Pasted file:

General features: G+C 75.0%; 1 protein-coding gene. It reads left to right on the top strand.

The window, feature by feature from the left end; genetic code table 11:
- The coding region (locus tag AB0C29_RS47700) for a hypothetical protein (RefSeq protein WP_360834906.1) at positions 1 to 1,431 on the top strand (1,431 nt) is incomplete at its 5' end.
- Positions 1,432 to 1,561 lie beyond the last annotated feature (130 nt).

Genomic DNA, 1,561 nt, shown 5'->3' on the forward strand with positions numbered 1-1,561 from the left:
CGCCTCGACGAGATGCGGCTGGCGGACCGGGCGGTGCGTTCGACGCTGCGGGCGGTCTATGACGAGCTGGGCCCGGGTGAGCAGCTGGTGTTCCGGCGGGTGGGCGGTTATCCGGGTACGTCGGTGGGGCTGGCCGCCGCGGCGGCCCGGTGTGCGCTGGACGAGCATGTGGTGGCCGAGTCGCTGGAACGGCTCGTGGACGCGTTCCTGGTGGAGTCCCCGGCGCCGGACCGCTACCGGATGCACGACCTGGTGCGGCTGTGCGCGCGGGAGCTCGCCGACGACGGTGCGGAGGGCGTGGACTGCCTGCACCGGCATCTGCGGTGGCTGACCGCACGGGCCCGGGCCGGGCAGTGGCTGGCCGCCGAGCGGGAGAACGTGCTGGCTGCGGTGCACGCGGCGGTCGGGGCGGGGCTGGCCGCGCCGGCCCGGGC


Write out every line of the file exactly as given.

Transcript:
General features: G+C 75.0%; 1 protein-coding gene. It reads left to right on the top strand.

The window, feature by feature from the left end; genetic code table 11:
- The coding region (locus tag AB0C29_RS47700) for a hypothetical protein (RefSeq protein WP_360834906.1) at positions 1 to 1,431 on the top strand (1,431 nt) is incomplete at its 5' end.
- Positions 1,432 to 1,561 lie beyond the last annotated feature (130 nt).

Genomic DNA, 1,561 nt, shown 5'->3' on the forward strand with positions numbered 1-1,561 from the left:
CGCCTCGACGAGATGCGGCTGGCGGACCGGGCGGTGCGTTCGACGCTGCGGGCGGTCTATGACGAGCTGGGCCCGGGTGAGCAGCTGGTGTTCCGGCGGGTGGGCGGTTATCCGGGTACGTCGGTGGGGCTGGCCGCCGCGGCGGCCCGGTGTGCGCTGGACGAGCATGTGGTGGCCGAGTCGCTGGAACGGCTCGTGGACGCGTTCCTGGTGGAGTCCCCGGCGCCGGACCGCTACCGGATGCACGACCTGGTGCGGCTGTGCGCGCGGGAGCTCGCCGACGACGGTGCGGAGGGCGTGGACTGCCTGCACCGGCATCTGCGGTGGCTGACCGCACGGGCCCGGGCCGGGCAGTGGCTGGCCGCCGAGCGGGAGAACGTGCTGGCTGCGGTGCACGCGGCGGTCGGGGCGGGGCTGGCCGCGCCGGCCCGGGC